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    Art Imitating Art


    International Trade Forum - Issue 3/2009

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    Rolling Stone India & JWT: Traditional arts bring modern brands to life.

    When Rolling Stone launched its new Indian edition in 2007, the creative team at JWT were presented with one of the most intriguing creative briefs an advertising agency could imagine. How to make the iconic magazine look familiar - but still be iconic?

    Referred to as the "bible" of music journalism, Rolling Stone is one of the most respected media brands and distribution channels in the world. And its iconic status is as much about the magazine itself as the artists it profiles. At the time of the launch of Rolling Stone India, the US edition had a cult following on the streets of the subcontinent with an underground culture built upon the second-hand copies being passed around. But the arrival of an Indian edition with local music content had the potential to transform the landscape for a billion music-lovers across the country.

    As the Chief Creative Officer of JWT India at the time, Agnello Dias was the architect of the campaign's creative vision. Mr Dias and his team - working for the world's biggest advertising agency on the world's most famous music brand - took a surprising approach.

    "We wanted a sense of permanency to the campaign. We didn't want to produce just another piece of advertising material that lands on the trash heap once its job is done. Instead we wanted to produce something that would become a collector's item and have meaning beyond its shelf life - just like the original editions of Rolling Stone had," Mr Dias said.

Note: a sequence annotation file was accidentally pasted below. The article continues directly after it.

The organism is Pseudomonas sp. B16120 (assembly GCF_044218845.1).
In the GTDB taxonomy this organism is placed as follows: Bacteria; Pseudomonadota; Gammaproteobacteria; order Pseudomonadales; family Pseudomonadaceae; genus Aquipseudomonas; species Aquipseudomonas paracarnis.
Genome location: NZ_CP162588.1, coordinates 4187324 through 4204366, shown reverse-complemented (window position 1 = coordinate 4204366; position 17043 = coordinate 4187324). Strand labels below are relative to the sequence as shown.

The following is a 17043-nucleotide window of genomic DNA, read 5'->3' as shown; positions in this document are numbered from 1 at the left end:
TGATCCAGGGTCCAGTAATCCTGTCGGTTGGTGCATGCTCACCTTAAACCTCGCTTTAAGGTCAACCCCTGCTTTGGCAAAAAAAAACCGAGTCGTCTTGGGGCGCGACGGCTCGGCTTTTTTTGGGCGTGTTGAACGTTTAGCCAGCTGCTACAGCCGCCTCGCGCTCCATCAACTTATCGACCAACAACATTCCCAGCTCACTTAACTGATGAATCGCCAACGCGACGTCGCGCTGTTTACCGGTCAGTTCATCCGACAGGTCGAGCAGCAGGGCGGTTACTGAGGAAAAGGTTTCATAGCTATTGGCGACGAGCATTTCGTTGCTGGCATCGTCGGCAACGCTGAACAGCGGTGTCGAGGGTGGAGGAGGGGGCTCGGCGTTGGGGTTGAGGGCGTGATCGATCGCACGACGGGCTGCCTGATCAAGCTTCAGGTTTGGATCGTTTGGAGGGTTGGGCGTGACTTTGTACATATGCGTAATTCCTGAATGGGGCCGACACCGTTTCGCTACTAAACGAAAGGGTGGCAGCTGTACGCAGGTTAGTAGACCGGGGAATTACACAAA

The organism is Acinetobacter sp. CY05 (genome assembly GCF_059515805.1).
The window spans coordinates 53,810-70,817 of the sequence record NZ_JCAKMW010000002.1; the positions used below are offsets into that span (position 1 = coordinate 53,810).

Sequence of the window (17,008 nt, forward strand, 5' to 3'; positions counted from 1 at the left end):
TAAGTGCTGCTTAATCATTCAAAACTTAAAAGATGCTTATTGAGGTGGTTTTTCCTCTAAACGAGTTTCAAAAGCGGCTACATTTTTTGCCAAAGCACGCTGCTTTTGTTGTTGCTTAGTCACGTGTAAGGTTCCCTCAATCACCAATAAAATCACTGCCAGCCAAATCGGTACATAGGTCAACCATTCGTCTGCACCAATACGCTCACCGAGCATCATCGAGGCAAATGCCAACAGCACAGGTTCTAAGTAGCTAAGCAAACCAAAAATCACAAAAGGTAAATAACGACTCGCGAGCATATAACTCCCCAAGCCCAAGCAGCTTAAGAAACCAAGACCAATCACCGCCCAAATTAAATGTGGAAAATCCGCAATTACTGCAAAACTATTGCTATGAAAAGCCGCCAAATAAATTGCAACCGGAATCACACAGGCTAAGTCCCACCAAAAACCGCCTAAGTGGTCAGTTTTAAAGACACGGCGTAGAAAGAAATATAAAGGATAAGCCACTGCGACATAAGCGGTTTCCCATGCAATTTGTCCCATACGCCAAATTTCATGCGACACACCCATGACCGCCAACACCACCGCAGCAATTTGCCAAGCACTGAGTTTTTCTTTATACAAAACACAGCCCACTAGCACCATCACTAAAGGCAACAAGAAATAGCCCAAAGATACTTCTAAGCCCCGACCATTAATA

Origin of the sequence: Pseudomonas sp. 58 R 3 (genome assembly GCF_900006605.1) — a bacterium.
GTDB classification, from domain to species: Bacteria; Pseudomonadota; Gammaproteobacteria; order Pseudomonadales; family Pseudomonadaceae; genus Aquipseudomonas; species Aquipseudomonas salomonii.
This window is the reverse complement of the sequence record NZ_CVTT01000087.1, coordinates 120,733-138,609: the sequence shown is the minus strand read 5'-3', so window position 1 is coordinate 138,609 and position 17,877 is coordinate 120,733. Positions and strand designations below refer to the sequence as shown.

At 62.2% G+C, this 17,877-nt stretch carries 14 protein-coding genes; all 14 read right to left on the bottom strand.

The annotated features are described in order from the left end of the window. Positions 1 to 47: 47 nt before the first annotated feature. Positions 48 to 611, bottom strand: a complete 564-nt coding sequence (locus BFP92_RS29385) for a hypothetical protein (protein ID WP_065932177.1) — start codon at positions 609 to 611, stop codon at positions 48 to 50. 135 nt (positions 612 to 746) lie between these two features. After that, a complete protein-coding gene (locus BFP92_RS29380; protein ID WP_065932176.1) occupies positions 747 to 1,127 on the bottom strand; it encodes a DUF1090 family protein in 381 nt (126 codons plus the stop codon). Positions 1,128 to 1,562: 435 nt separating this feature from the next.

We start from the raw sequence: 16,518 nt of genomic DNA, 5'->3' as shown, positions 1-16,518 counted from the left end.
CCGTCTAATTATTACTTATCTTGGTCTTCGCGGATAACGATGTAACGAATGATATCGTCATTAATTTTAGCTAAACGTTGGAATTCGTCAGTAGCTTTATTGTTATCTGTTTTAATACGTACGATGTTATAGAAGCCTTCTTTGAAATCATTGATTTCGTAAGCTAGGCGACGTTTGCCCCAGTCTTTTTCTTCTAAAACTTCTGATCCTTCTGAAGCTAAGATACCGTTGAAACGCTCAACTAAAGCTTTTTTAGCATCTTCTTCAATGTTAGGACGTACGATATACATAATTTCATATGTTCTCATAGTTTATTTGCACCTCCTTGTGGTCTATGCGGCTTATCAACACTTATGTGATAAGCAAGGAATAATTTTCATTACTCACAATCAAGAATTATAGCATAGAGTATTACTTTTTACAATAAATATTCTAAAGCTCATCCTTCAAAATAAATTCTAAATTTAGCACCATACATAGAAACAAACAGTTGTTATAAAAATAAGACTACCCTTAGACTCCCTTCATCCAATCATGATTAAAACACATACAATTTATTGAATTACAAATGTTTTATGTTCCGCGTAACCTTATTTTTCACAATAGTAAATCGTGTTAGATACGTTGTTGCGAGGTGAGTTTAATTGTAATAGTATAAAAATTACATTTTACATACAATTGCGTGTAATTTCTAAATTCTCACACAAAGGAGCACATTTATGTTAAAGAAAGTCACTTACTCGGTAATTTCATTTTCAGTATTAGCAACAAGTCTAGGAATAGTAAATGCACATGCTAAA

Inspired by the long-standing heritage of Rolling Stone itself, his team looked to the traditional arts of India. As one of the most ancient civilizations in the world, the country has some of the oldest surviving forms of traditional art in existence. Artisans today still practise arts that have passed from one generation to the next for centuries. Mr Dias and his team commissioned
    artisan communities to reproduce four of the most famous Rolling Stone images in traditional art forms. Jim Morrison was recast in kantha embroidery, Bob Marley in batik and Madonna in zardozi (another traditional form of embroidery), while rapper 50 Cent was painted in the Madhubani style. The resulting images were a fusion of East-meets-West design that became the focus of a vibrant contemporary outdoor and print advertising campaign across India.

    Rolling Stone India hit the streets bringing modern iconography and Indian folklore together. For the artisans of India, the modern campaign brought not just an income but access to a world of new markets and mass communication that they could never have dreamed of.